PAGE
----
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This is the Abstract text. - If SARS or any other highly communicable disease is suspected, immediate
isolation of the patient is recommended to reduce risk of spreading the disease. Hence, isolation wards have
been reserved in large hospitals with special ventilation systems to deal with such cases. A defender is an
air-purifying device used to remove germ-laden air, filter it and reintroduce in the room. The aim of this
study was to simulate airflow in such a room with a working defender.
It was noticed that heat sources affected the flow pattern of a room by stratifying the air. This provided the
impetus to numerically model the isolation room along with the defender and then perform a parametric
study by changing heat sources, geometry (both for room and defender) in order to solve the problem
encountered in preliminary design optimization. This paper establishes the importance of stratification in
determining efficiency or effectiveness of defender.
Key words: Industrial Ventilation, occupational health, RANS, LES, CFD, measurements, validation,
numerical simulation.
1. Introduction
The body text of the paper is in the ‘normal’ style
and in two columns. This requires that you insert a
section break after the Keywords. - SARS and other
highly communicable diseases make it imperative to
maintain the isolation room as ‘clean’ as possible
for the safety of the medical personnel. Airborne
particle transport in an isolation room depends on
many factors such as room geometry, inlet and
outlet design, heat sources, air displacement rate,
number of persons in the room, particle source,
purifying equipment, etc. The experimental
approach to test particle distribution due to certain
equipment is not only expensive but also inaccurate
as the instruments and persons conducting
experiment change the airflow pattern.
Computational fluid dynamic (CFD) models have
become an important tool to simulate the airflow
pattern in rooms and buildings. The need to design
special ventilation systems in hospitals and highrisk buildings (nuclear facility) needed variety of
parametric studies which was too expensive for
experiments and thus CFD provided easier and
comparatively cheaper solution (Jiang et al 2003).
Already in 1992 (Chen et al 1992) researchers
successfully conducted numerical simulation of air
flow and particle concentration in an operating
room. It has also been proved that sometimes
oversimplification does not provide accurate results
when representation of flow fields and particle
transport is done with 2D grids (Moser A 2002).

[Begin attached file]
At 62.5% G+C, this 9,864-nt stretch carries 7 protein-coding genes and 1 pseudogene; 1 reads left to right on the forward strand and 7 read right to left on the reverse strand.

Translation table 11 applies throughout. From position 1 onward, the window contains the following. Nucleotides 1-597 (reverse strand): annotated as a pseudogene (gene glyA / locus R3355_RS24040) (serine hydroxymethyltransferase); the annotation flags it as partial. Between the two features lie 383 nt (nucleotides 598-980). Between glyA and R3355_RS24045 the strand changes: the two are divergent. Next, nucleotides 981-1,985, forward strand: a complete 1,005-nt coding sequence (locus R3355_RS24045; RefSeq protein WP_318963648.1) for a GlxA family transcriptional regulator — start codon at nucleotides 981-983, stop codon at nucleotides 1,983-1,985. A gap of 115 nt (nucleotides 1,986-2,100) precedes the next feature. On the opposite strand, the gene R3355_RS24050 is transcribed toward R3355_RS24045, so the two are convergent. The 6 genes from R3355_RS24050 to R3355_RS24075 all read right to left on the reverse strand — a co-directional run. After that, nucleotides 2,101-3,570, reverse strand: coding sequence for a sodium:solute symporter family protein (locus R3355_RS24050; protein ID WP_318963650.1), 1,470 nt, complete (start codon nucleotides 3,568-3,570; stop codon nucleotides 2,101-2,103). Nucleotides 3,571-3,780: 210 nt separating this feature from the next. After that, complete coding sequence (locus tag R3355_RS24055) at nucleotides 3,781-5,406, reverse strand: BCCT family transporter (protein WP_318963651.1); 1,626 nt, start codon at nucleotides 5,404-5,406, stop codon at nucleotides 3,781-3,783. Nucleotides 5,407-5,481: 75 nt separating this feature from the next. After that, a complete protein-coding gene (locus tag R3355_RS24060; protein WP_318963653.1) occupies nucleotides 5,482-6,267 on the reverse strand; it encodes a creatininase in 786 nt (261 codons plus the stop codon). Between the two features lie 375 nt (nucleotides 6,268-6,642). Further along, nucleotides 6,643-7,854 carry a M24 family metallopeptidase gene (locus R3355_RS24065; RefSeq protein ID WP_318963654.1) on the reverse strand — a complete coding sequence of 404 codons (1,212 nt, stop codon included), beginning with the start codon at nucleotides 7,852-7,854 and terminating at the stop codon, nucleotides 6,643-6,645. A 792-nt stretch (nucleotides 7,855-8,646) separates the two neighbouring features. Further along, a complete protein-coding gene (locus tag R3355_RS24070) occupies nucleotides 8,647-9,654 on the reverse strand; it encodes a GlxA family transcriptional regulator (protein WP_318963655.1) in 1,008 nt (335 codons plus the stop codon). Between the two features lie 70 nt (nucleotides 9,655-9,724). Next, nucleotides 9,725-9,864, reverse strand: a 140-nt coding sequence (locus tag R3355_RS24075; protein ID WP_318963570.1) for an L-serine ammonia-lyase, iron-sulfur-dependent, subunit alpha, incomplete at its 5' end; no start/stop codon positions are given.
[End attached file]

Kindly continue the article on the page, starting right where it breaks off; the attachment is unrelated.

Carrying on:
Recent development of faster computers meant
advanced resource intensive work can be carried out
now. Many 3D grid and complex model tools are
within reach of most researchers, paving way to
better and more accurate simulations.
2. Computational Models
The study involved modeling of the isolation room
along with the defender. The patient bed also had
screens around it with gaps between them. Fig. 1
shows the defender, lights, patient and room
ventilation system as modeled.
In this problem, the particle concentration
distribution in the zone outside the screens was of
main importance. The room had dimensions of 5.2m
(L), 4.2m (W), 2.7m (H). The defender had
dimensions of 0.6m (L), 0.6m (W), 1.2m (H)
without duct. As shown in Fig. 1(b), a “chimney”
was added to the existing defender body that
changed the height to 2.4m and a duct provided to
reach under the screens and draw air instead of
flow pattern change was of interest, such as in the
region around the screen edge, near the defender
etc. The total number of control volumes was about
850,000 cells, as illustrated in Fig. 2.
The high-Reynolds-number k- turbulence model
with the standard wall functions (Launder and
Spalding, 1974) was used for computations in Cases
1 and 2. In this model the turbulent viscosity, tur, is
defined as:
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simple intake of air from the bottom as in Fig. 1(a).
. The air is assumed to be an incompressible fluid
( = 1.225 kg/m3,  = 1.810–5 kg/m.s).
The present contribution discusses the results
obtained for three computational cases. Two cases,
Cases 1 and 2, were computed with the steady-state
formulation, while a time-dependent Large Eddy
Simulation (LES) solution was obtained in Case 3.
For this three-dimensional physical problem, the
authors employed a non-uniform mesh layout. The
meshing consisted of hybrid (both hexa and tetra)
elements. Higher volume mesh density was applied
where the velocity gradient was high or where the
 tur  C
where k is the turbulence kinetic energy,  is its rate
of dissipation, and C is the model constant. Since it
was impossible to obtain a fully-converged steadystate solution with the default formulation of the
standard k- model, suggesting C = 0.09, in the
present computations the value of C was increased
to 0.12. Test computations for ventilation